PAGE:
The joke in pop culture is that all marriages in Hollywood are brief and frequent.
For Valentine’s Day in 2013, I created a list of 56 actors and actresses who had long, successful marriages. The list was overwhelming, and I promised a follow-up post including more long marriages.
Well five years later, I have a follow-up. This time I created a list that included nearly 60 actors. It was so long that I am only sharing 30 couples and will share more next year.
You can read the first 2013 post “In sickness and in health: Successful Hollywood marriages” here, which includes actors like Eva Marie Saint, Shirley Temple, James Stewart, Paul Newman/Joanne Woodward, and Joel McCrea/Francis Dee.
My definition of a successful Hollywood marriage is longer than 20 years and no divorce:
Ruby Dee and Ossie Davis (Married 1948 until his death in 2005) Ossie Davis and Ruby Dee met in 1945 when they both starred in the play “Jeb.” Throughout their marriage, the two performed together in 11 plays and five films. Outside of their art, they were activists together. Dee and Davis celebrated their 50th wedding anniversary in 1998 by releasing the book “With Ossie and Ruby: In This Life Together,” where they were discussed their support of open marriages and that “lies, not infidelity” ruin a marriage. The two had three children: Guy Davis, Nora Day and Hasna Muhammad.
Hume Cronyn and Jessica Tandy (Married 1942 until her death in 1994) The two met in 1940 and were married in 1942 after a two-year courtship. In a 1995 interview, Hume Cronyn said he first saw Tandy onstage in the play “The White Steed.” While it wasn’t love at first sight, he was “certainly impressed.” The two acted in several films and plays together over the years. In 1994, the couple was presented the first Tony Lifetime Achievement Award. They had two children: Christopher and Tandy. After Jessica’s 1994 death, Cronyn remarried in 1995 and passed away in 2003.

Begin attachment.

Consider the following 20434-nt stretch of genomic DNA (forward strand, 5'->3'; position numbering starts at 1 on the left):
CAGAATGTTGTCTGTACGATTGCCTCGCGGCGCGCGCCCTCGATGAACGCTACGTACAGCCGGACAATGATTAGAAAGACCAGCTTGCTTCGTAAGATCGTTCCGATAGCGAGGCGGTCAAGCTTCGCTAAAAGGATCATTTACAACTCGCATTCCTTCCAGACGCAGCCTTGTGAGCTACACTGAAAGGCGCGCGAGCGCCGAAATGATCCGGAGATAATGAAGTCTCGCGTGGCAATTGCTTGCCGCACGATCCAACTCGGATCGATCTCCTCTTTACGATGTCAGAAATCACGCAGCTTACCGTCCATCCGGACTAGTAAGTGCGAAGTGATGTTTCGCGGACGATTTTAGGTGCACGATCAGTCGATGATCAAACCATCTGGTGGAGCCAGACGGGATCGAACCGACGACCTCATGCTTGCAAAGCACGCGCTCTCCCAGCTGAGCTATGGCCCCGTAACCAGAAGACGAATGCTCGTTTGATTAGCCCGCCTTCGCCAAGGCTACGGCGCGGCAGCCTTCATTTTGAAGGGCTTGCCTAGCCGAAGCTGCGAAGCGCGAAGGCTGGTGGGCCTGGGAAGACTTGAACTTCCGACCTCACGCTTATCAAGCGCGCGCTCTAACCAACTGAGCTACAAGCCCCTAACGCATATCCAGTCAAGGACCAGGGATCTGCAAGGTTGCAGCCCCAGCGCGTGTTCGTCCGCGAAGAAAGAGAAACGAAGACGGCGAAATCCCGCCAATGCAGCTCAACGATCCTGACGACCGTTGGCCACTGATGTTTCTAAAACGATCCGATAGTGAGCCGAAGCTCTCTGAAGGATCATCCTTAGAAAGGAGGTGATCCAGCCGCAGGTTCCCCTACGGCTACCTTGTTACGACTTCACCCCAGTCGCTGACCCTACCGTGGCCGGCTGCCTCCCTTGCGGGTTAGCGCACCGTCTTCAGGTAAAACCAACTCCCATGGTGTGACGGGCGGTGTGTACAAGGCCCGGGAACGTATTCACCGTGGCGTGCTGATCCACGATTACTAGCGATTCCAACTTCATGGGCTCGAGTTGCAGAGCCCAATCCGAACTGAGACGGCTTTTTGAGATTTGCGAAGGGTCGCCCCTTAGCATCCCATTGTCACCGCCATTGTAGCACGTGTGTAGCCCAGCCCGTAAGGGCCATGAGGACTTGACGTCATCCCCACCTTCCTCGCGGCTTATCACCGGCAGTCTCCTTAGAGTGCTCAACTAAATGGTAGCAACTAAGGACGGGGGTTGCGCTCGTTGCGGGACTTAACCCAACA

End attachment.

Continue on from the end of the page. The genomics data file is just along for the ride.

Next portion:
Craig Stevens and Alexis Smith (Married 1944 until her death in 1993) Alexis Smith and Craig Stevens met in 1941 when they were both contract players at Warner Brothers and acting in films together, including “Steel Against the Sky.” The two were engaged in 1942 before Stevens went into the Army. Stevens went on to play Peter Gunn on TV. The two had no children. Stevens passed away in 2000.
Bruce Bennett and Jeannette Cannon Braddock (Married from January 1933 until her death in June 2000) In a 2002 interview, Olympian turned actor Bruce Bennett said being married to his late wife, Jeannette, for 67 years was his biggest achievement. “She has been my wife, my love, my inspiration,” he told the University of Washington Alumni Magazine. The couple married in 1933 and had two children, Christopher Brix and Christina Katich. Jeannette died in 2000 and Bruce died at age 100 in 2007.
Ann-Margret and Roger Smith (Married May 1967 until his death on June 4, 2017) Ann-Margret said in a 2017 interview that by the third date, she knew Roger Smith was the one. Roger proposed to Ann-Margret in 1966 on a horse-drawn carriage ride through Central Park, and they married in May 1967 in a hotel room at The Riviera in Las Vegas, according to Smith’s obituary. The two acted together in 1968 in “Criminal Affair,” and Roger went on to co-manager Ann-Margret’s career and produced her TV specials. Though Ann-Margret tried to get pregnant, the couple wasn’t able to have children. The two were married until Roger Smith’s death in 2017.
William Powell and Diana Lewis (Married 1940 until his death in 1980) William Powell looked out his window one day and saw a girl, Diana Lewis, in his swimming pool. Metro-Goldwyn-Mayer’s publicity department thought he was out of town and were using his pool to photograph Lewis. Powell introduced himself, and six weeks later the two were married, according to her 1997 obituary. Powell was 47 (and this was his third marriage) and Lewis was 21, and Hollywood assumed the marriage wouldn’t work, but the two were married until Powell’s death in 1980. Powell’s nickname for her was “Mousie.” In 1943, Diana Lewis retired from acting. “I’ve been in show business all my life, but my marriage is more important to me than anything else,” she said. William Powell retired from acting in 1955 and the two lived the remainder of their lives in Palm Springs.
Tony Randall and Florence Gibbs (Married from 1938 until her death in 1992) Tony Randall and his wife Florence Gibbs met at Northwestern University. Florence and Tony were both from Oklahoma. After graduating, the couple moved east to New York where Tony perused his acting career. His acting career was halted when he was drafted in World War II. When he returned, Tony Randall started out acting on radio in New York and had minor roles on Broadway. He started in films and TV in the early 1950s. Florence Gibbs died of cancer in 1992. “I wish I believed I’d see my parents again, see my wife again. But I know it’s not going to happen,” he said in an interview. Tony remarried in 1995 and passed away in 2004.